Thursday, April 28, 2011

100% operational subsidy as a path to growth and financial independence

The gas tax pays for highways—not cars—so why does the bulk of fare revenue for bus and train operations get fed into running the buses and trains themselves rather than the roads and guideways they run on and the stations they serve?

I think it would make a lot of sense to increase the direct subsidy for mass transportation so that all of the above-the-road and above-the-rail costs are covered by the government—at least for a period of time. This would allow the fare revenue to be devoted to maintenance and expansion of the system.

If this sort of arrangement had been made with Amtrak, they would have been able to spend tens of billions of dollars on making their system better over the past 40 years. Of course, the creation of Amtrak was a weird super-merger of 26 passenger systems, so perhaps only 30 of those last 40 years could have had a cohesive vision. (Unfortunately, political bickering has made it hard to understand what Amtrak should be even today, though I think the railroad's recent leadership has really helped turn things around.)

Anyway, since the freight railroads have a fairly antagonistic relationship with passenger services, the fare revenues could have been put into incrementally building a dedicated system of high-speed passenger corridors. Amtrak as it currently exists requires about $2 billion in annual subsidies. Most studies I've seen of true high-speed corridors just for the Twin Cities to Chicago route expect that the service would generate more than $1 billion in excess revenue each year [Edit: I'm going to research that a bit more—I was going by a faded memory when I wrote it, and I may have been thinking of revenue rather than surplus], so Amtrak would only need one, two, or maybe three major high-speed trunk lines to generate enough revenue to cover both the above-the-rail and below-the-wheel costs for their entire system. I'm pretty confident that Amtrak could have become financially independent sometime between 1990 and 2000 if this model had been used.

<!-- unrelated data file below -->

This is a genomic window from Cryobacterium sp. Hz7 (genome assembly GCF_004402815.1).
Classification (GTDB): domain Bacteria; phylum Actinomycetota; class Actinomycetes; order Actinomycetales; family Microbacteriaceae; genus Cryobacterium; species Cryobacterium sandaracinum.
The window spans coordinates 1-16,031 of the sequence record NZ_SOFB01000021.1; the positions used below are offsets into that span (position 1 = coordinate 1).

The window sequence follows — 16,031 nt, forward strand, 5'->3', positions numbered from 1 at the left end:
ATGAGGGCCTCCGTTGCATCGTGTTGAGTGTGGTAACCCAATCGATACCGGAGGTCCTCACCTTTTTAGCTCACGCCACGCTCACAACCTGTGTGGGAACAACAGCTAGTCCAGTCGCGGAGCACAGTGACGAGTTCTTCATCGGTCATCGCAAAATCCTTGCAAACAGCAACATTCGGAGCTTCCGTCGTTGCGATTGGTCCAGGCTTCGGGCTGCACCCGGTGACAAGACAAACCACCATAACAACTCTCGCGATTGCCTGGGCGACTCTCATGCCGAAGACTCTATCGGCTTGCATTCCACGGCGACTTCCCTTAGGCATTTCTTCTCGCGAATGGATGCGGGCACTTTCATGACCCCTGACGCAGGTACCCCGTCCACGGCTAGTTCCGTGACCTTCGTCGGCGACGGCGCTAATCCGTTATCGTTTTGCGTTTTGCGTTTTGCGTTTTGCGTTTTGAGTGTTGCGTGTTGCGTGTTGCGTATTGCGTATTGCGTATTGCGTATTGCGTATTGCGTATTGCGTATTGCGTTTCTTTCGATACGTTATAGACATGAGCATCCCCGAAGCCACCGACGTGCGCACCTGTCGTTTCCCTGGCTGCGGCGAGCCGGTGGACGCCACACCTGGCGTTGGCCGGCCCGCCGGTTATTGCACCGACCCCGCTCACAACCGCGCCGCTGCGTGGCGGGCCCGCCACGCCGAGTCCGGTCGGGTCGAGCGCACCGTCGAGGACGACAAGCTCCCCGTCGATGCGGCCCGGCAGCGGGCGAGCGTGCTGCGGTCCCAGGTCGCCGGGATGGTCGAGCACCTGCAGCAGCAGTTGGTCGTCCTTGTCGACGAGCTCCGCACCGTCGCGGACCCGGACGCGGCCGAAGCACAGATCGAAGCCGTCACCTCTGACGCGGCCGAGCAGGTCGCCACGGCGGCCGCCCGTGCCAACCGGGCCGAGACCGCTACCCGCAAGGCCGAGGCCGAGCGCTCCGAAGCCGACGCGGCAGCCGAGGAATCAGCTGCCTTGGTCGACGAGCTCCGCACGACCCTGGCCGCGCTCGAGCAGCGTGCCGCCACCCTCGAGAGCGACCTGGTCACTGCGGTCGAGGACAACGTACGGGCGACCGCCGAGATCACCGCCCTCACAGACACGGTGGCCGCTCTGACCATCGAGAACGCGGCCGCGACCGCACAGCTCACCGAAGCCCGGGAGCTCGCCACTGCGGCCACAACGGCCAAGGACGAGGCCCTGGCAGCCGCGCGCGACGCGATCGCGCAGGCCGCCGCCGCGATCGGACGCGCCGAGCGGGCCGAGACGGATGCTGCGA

Regional sales taxes for local transit systems have kind of used this idea. In the Twin Cities, the 0.25% sales tax that funds the Counties Transit Improvement Board generates roughly the same amount of revenue each year as fares do on the area bus and rail lines. I'm not sure if it will ever be possible to make our local transit system profitable—at least not without massive transit-oriented development efforts—but I still think that having improvements tied closely to ridership would lead to good things.

Hmm. Perhaps CTIB should actually get into the housing game... Thomas Lowry was a housing developer, after all...

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